In this video, I re-pot Elm trees that I started from seed last year. During the process I talk about what I did to start them which was really easy and, now that I think about it, everything I used to start them was free! Seeds from gutters, reused pots and regular garden soil were all the supplies I used for this project.
In this video, I plant a variety of trees on our new homestead. Unfortunately, I don’t really have much time to spare this year for messing around with trees, instead I am more focused the yard site, my brothers wedding and our impending twins. Still, I wanted to get a wide variety of trees into the ground to see which do well.
In a previous video, I reviewed a few nurseries I was interested in buying trees from online. With all the other things going on this year, I only ordered from two of them. The trees finally arrived and when I unpacked them I noticed differences in how the nurseries packed their trees. In this video, I discuss what I thought of the packing and shipping of the two companies and get started on planting.
With the arrival of the babies getting closer, we have been extremely busy. So much so that we spent the prior weekend vehicle shopping and finally purchased a mini van but at the expense of not having the time or energy to get our usual Tuesday video out. This last weekend, I spent an afternoon helping my brother mark a fence line and clear brush and I figured that would be a great opportunity to quickly film an interesting video. Things were going great until I checked my footage at the end of recording and discovered the mic had been off the entire time. Still, it was a fun day hanging out with friends and having a few beers. I managed to salvage the video with a voice over but it would have been more entertaining had the audio been captured.
Here is a quick tutorial of the online solar planning tool PVWatts. This tool will help you gain a better understanding of the actual solar power that can be generated on your site and it’s FREE!
Matthew records the stream flow after the spring thaw. 2017
This past weekend we decided to take another look at the property during the spring thaw. We wanted to get a better idea of where water was flowing and pooling on the property so we could not only determine future potential pond locations but also design our driveway and yard site to be free of water issues. Hastily made driveways and yards often end up having water issues that are not seen until well after the work is done which can make rectifying the problem can be expensive and time consuming. We want to avoid this error.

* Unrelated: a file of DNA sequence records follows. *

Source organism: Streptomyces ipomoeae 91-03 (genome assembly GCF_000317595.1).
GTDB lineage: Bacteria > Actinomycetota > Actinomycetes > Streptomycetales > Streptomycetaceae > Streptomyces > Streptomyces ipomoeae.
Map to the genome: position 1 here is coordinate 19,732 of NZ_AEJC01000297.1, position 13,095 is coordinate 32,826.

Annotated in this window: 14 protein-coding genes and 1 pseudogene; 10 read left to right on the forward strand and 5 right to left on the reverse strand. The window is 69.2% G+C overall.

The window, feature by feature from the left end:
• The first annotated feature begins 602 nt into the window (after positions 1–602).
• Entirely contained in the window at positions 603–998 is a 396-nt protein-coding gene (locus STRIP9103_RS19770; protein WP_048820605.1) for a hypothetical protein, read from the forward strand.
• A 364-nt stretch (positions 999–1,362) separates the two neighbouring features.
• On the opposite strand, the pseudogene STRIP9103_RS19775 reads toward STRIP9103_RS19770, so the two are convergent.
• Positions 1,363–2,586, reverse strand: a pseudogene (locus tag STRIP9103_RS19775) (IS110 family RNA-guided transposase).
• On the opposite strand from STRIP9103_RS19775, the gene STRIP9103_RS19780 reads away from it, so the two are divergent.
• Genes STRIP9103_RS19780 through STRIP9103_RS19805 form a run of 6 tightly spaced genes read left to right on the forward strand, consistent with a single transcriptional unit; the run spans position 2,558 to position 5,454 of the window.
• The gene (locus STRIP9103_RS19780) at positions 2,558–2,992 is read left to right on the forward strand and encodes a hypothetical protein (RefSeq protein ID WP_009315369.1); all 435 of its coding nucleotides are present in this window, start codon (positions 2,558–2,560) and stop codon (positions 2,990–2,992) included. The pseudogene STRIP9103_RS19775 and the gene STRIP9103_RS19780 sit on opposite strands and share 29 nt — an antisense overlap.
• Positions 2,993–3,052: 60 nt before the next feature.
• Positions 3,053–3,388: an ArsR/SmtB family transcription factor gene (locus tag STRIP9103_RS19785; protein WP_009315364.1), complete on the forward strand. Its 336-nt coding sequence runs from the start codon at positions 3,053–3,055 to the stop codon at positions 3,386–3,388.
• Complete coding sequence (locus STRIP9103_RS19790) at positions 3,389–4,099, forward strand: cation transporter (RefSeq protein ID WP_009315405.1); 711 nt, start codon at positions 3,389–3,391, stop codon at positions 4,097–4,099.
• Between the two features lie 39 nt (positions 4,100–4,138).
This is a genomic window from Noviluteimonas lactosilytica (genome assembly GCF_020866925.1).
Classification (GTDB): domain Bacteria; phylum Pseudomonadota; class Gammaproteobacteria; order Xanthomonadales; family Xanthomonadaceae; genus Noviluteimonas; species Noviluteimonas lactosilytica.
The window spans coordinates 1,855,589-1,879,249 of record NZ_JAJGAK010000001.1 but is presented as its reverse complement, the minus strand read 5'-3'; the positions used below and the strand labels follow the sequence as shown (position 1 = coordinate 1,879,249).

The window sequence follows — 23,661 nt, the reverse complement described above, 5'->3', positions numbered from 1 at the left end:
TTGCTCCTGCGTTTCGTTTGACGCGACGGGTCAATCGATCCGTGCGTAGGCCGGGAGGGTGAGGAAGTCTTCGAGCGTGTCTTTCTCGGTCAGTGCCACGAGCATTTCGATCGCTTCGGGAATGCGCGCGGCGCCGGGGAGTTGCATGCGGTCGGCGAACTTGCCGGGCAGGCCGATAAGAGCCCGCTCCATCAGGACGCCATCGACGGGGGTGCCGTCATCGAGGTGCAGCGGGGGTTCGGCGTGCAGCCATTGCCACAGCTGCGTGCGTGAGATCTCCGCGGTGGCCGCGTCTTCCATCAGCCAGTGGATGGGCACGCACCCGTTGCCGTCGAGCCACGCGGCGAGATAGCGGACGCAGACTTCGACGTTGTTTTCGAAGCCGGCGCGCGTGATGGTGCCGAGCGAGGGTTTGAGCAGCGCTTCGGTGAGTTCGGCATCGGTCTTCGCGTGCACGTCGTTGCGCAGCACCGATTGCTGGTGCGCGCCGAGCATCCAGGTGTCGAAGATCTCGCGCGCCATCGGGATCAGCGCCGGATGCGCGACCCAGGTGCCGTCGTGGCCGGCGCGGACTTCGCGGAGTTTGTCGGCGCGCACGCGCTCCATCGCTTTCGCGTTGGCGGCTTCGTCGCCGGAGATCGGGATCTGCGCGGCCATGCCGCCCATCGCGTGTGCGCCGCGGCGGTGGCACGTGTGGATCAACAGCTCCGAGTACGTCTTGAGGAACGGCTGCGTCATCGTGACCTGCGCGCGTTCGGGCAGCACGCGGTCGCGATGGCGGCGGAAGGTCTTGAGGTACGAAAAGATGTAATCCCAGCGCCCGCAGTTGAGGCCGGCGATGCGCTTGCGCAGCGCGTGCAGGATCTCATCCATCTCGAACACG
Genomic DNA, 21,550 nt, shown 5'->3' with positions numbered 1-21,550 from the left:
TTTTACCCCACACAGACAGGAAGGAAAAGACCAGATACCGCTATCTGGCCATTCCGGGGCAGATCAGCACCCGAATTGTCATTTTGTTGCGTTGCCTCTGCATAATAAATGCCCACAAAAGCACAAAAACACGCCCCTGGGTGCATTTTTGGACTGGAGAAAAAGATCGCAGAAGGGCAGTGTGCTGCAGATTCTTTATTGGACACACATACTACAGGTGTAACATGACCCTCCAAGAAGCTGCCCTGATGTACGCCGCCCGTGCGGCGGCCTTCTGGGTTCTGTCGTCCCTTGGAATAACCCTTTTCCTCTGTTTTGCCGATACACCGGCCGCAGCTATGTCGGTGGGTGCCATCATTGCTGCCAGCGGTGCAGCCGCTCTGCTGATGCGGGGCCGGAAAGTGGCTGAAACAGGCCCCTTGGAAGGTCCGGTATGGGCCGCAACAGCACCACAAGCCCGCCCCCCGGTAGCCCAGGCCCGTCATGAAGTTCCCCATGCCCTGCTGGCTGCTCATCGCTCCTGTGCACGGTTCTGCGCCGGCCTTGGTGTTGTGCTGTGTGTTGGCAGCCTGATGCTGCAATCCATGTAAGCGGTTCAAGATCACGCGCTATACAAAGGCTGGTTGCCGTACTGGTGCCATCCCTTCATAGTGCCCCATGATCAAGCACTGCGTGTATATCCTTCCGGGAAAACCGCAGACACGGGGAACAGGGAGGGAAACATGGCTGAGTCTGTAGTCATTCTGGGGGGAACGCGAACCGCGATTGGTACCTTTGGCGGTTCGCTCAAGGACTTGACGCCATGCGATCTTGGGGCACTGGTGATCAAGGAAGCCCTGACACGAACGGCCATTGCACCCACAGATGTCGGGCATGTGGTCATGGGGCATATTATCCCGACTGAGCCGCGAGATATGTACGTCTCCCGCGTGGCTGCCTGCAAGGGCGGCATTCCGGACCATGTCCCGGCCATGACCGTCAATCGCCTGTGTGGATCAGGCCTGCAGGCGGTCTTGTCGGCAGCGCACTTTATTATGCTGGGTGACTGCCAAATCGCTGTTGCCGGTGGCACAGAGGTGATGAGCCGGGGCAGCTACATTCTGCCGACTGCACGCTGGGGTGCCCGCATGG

We have a plan to keep our driveway as close to on contour as possible to avoid creating mud holes or areas that are susceptible to erosion during extreme weather events. Not having a steep grade also means less chances of getting stuck while getting into or out of the property during the winter months; steep driveways can be almost impossible to traverse when icy. As we walked along what will most likely be the driveway path, we identified one area where water appears to accumulate. Having the driveway cross this area will probably prevent proper drainage, so we will have to take this into consideration when planning our final design.
The yard site itself will be up on one of the hills on the property next to established trees. Normally, building up on a hill can be problematic because you are exposing your house to the wind. While you may end up with a great view, the wind can be really annoying when you want to be active outside and makes miserable winter days feel so much colder. Additionally, leaving a house open to the wind can create unnecessary heat loss. Luckily, this location already has quite a few trees for shelter. If we clear out a small pocket within the existing trees we should be sheltered from almost all directions especially the prevailing north and northwest winds. With the tree coverage and driveway length this area offers sufficient privacy from the road.
After noting our building site observations, we checked out some of the valley lines we had identified from the topographic maps we created of the property. These valleys, while not showing visible signs of erosion, funnel a large amount of water and would be prime areas to build dams and create ponds in the future.
In this video I demonstrate how to create a combination, aerial and topographic, map in ArcGIS Pro quickly and easily. I then go through the steps needed to create a printable layout for the map in any size you like.